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Unitarian Universalist Sankofa Project

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1 Unitarian Universalist Sankofa Project


3 UU Sankofa Mission To advance an Archive collection that records and showcases the lives and works of Unitarian Universalist ministers and laity of Color and Latino ancestries.

4 Don Speed Smith Goodloe

5 Don Goodloe By the early 1920s Don Speed Smith Goodloe had accomplished many of his life’s professional goals. During his eleven-year tenure in Bowie, he established a faculty of ten members, student enrollment of 80, an admission requirement of completion of seventh grade, the model elementary school for student teachers at Horsepen Hill School– the first school for black children in Bowie–a summer session, a new dormitory for women, and renovation of living quarters for men. He added one additional year to the course, which led to a second grade certificate and permitted students to do two years additional work to earn a first grade certificate. Goodloe made many pleas for additional funding before the legislature in Annapolis–money that might have brought more rapid development to the school–but the state’s appropriations favored the white normal schools. Life after Bowie Little is known about why Goodloe resigned his post in 1921 at the age of 43. He told a friend that he stepped down because he was simply tired of being principal. It is possible that he was weary of the struggle to find sufficient funding that would enable him to upgrade the curriculum to the standards used at Maryland’s white normal schools in Towson and Frostburg. It was also quite likely that he was tired of dealing with racism and segregation and the inequality of the times and wished to immerse himself in the black community. The Ku Klux Klan was reviving in the South and across Middle America. There were 64 lynching's in 1918 and an astounding 83 the following year. There were at least fourteen blacks hanged by mobs in Maryland in the 20 years before Goodloe arrived and two during his tenure at Bowie. Perhaps Goodloe simply gave up on Booker T. Washington’s dream of gaining equality with whites through hard work, patience, and acceptance of the prevailing social order. It is possible that he had come to accept the call of the more militant W.E.B. Dubois to reject a legal, political, and economic system that thrived on the exploitation of poor African Americans.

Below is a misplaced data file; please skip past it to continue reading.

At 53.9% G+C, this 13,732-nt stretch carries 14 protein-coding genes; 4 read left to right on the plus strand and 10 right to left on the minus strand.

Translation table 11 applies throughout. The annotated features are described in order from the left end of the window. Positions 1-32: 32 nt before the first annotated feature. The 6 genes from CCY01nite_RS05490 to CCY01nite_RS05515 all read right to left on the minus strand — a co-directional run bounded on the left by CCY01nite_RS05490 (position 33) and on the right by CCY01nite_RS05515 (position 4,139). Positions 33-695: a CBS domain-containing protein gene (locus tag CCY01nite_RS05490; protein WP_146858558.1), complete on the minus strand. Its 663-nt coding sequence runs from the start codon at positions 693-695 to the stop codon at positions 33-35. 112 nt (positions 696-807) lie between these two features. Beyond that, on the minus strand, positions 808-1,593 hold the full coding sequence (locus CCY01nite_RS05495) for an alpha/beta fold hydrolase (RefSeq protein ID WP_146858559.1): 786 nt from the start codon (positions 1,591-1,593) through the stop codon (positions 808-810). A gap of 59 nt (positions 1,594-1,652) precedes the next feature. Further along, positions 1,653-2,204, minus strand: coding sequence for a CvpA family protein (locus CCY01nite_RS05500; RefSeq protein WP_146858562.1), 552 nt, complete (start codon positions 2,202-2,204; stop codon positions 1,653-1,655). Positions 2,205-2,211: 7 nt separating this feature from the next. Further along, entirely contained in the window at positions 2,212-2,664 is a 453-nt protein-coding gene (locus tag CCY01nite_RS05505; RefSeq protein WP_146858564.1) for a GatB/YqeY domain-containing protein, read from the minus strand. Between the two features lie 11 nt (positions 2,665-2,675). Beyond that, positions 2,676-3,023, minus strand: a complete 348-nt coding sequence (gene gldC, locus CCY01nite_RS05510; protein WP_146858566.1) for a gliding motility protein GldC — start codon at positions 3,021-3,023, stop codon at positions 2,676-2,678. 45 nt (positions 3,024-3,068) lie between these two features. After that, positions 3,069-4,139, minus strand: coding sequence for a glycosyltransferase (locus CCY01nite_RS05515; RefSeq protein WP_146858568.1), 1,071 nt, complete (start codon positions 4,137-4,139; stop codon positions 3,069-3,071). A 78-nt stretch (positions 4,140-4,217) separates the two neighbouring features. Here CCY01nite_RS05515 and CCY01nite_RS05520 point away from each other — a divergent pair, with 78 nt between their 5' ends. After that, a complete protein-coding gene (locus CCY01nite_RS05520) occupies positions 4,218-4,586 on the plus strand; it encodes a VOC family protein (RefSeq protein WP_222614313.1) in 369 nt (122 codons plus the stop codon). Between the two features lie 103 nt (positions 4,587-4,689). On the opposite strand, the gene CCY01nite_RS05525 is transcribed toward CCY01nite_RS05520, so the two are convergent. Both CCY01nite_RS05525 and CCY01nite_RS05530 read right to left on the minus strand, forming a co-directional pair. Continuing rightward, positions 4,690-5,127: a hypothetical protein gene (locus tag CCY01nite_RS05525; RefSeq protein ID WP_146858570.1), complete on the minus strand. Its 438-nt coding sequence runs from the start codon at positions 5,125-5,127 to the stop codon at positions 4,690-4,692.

6 Don Goodloe After leaving the school, Goodloe moved to Baltimore, where in 1923 he became president of an insurance company, the Standard Benefit Society. He grew prosperous enough to purchase rental housing in the city. Later, he moved to Washington, and it is reported that he owned extensive property in the District. Meanwhile, Fannie and the children continued to live in the house in Bowie. Wallis and Donald both graduated from Howard University, became teachers in Baltimore, and later in Washington. Donald B. Goodloe taught at Washington’s Dunbar High School; one of his former students, William C. Byers, is currently a member of the Goodloe Memorial Unitarian Universalist Congregation. Although there is no record of Goodloe’s religious affiliation after Meadville, his religious leanings did have an effect on his children. One of his sons, Donald B. Goodloe, was an active member at All-Souls Church, Unitarian in Washington. Don Speed Smith Goodloe died in Washington, D.C. in 1959 at the age of 81. His legacy lives on in Bowie. Goodloe’s enormous contributions to the building of Bowie State University will not be forgotten, and members of Goodloe Memorial Unitarian Universalist Congregation will remember him as one of the early Bowie pioneers. Goodloe’s life as an educator remains forever consistent with the Unitarian Universalist principles that espouse a belief in the inherent worth and dignity of every person; justice, equity and compassion in human relations; a free and responsible search for truth and meaning; the right of conscience and the use of the democratic process within our congregations and in society at large; the goal of world community with peace, liberty, and justice for all; and respect for the interdependent web of all existence of which we are a part. -- Dick and Barbara Morris, January 2005